Massachusetts will reactivate more sectors of its economy Monday as the state enters Phase 2 of its plan to reopen amid the global coronavirus pandemic.
Restaurants will be able to open for outside dining, and customers can go into shops, with restrictions.
Royal Jewelers in Andover has seen plenty in their 72 years of business, but nothing like this.
They have new procedures in place including wearing masks and sanitizing. They also have protective shields in the store and are thanking the customers who made online orders while they were shut down.
“To make sure that everyone who comes in here is totally safe and comfortable shopping in this new environment....as well as our staff and team, we’ve made sure we’ve taken every precaution possible to make sure everyone is happy, healthy and safe,” said Royal Jewelers owner Steven Leed.
Elsewhere in Andover, Yella is one of the businesses in the Merrimack Valley that was hit especially hard.
They were forced to shut down during the explosions, and now, due to the pandemic, business is down about 50-percent due to take-out only.
“We’re still significantly less than if we were to be open as a full service dining restaurant, it’s a really social place and people come to reconnect with friends and family,” owner Danielle Berdahn said.
Berdahn says shes thrilled for outdoor dining but has one more hurdle to get over, which is gaining approval from the town to shut down the private street near them allowing Yella and other restaurants to expand their outdoor dining to accommodate more than just a few tables.
“We just can’t wait to actually have the opportunity to be able to do that,” she said.
Other big openings Monday with restrictions are child care, day camps, hotels, and youth sports.
Gov. Charlie Baker laid out all the details on Saturday for the second phase — dubbed the "cautious phase" — which notably has been broken into two different parts.
The first part, which starts Monday, will allow for the reopening of retail stores with occupancy limits, child care and day camps with specific guidelines, hotels and lodging, youth sports and outdoor seated dining.
High schools, colleges and technical and occupation schools, as well as driving and flight schools, can pick up in-person services to help students complete graduation requirements.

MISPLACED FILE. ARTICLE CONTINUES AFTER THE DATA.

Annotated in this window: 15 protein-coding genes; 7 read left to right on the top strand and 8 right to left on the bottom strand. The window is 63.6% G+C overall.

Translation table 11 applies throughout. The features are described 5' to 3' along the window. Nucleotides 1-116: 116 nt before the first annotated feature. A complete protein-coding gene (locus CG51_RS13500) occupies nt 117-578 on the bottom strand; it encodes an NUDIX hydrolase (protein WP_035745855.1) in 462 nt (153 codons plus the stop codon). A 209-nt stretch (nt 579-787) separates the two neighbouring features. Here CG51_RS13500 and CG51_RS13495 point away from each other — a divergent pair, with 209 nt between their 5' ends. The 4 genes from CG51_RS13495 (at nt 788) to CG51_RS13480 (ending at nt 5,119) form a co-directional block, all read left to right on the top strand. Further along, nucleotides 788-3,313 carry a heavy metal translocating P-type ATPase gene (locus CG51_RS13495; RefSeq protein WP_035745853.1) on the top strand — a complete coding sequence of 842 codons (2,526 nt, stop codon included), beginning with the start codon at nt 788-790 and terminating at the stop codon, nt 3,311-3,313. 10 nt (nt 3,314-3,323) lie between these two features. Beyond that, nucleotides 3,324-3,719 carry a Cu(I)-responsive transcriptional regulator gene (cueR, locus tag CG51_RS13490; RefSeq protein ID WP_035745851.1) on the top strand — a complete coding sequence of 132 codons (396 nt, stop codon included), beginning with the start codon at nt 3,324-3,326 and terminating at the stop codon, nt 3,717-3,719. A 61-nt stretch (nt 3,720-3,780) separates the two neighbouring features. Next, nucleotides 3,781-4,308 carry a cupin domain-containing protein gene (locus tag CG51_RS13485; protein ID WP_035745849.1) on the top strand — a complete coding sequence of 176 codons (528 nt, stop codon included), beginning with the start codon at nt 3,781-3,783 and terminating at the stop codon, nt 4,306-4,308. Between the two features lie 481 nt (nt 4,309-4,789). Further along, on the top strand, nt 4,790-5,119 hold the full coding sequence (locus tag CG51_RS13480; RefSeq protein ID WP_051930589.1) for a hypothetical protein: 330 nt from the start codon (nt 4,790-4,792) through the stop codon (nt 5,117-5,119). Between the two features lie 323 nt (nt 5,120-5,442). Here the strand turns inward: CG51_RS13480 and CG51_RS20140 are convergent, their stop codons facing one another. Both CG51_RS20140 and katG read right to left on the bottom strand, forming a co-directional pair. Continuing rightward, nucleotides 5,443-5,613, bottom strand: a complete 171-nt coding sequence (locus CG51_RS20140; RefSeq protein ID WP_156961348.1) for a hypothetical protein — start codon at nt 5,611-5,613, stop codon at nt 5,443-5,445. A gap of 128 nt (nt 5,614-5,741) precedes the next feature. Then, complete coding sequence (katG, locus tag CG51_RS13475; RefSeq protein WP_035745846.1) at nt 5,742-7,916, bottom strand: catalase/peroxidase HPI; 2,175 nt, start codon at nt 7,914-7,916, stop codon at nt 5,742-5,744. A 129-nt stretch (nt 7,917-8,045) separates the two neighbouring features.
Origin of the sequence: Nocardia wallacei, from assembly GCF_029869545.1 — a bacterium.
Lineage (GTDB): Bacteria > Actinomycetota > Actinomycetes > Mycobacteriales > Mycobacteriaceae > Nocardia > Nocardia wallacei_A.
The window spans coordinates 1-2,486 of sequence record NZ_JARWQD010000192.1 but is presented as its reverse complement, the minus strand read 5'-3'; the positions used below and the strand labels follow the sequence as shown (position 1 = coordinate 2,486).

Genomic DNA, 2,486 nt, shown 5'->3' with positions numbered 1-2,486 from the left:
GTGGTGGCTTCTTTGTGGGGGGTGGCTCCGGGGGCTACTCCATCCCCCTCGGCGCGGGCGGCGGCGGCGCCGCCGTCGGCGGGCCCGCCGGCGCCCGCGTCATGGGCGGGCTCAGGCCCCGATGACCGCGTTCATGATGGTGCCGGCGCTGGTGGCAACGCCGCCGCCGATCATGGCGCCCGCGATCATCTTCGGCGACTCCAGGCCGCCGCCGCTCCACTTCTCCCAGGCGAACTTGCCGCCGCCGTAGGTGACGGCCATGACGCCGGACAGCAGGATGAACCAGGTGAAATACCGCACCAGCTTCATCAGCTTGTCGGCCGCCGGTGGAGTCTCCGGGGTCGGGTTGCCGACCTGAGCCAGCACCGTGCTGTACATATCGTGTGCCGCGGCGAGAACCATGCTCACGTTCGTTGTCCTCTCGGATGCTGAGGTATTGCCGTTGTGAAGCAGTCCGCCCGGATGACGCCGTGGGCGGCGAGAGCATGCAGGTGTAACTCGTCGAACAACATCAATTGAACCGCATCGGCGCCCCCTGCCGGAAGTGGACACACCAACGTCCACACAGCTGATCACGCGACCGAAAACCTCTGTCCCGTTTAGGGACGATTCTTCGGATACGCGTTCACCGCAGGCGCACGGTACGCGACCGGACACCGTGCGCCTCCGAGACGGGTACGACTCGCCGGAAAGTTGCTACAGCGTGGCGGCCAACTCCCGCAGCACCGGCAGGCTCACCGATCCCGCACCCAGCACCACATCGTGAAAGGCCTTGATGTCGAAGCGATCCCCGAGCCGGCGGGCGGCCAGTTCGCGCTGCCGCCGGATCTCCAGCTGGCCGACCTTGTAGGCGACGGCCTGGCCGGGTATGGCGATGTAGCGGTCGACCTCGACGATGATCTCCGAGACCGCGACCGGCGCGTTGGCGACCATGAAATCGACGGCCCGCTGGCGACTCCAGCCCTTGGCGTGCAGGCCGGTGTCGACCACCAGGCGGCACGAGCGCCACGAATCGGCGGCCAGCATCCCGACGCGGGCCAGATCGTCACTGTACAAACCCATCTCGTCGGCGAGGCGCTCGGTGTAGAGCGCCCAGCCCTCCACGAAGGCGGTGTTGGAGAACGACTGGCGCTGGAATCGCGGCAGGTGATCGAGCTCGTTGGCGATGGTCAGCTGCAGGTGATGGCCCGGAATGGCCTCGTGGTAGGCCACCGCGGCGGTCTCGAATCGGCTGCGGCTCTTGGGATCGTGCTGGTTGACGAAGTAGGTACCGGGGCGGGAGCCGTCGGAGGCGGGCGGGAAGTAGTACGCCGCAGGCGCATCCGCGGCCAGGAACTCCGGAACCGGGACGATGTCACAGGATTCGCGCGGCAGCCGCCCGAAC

Other businesses, including indoor dining at restaurants and close-contact services, such as nail salons, massage therapy and tanning salons, will have to wait as health officials monitor progress in the state.
“Thanks to your hard work and your sacrifices, we’re bringing the fight to the virus and we’re moving forward, and Massachusetts is continuing to reopen,” Baker said.
Phase 2 allows more freedom for health providers to provide preventative services like annual exams. More forms of outdoor recreations, such as campgrounds, playgrounds and public pools, can also open up.
Non-urgent health care procedures, funeral homes with occupancy limits and outdoor historical spaces with no functions, gatherings or guided tours are also included in this first step of Phase 2.
This move to the second of four phases comes three weeks after Massachusetts began its initial move to reopen on May 18. That move allowed manufacturing, construction, houses of worship, hair salons and more to open their doors with strict guidelines.
“This terrible virus and the terrible toll it takes will be with us until there are medical breakthroughs with respect to treatments or vaccines,” Baker said.
To see a full list of the businesses included in the first and second steps of Phase 2, click here.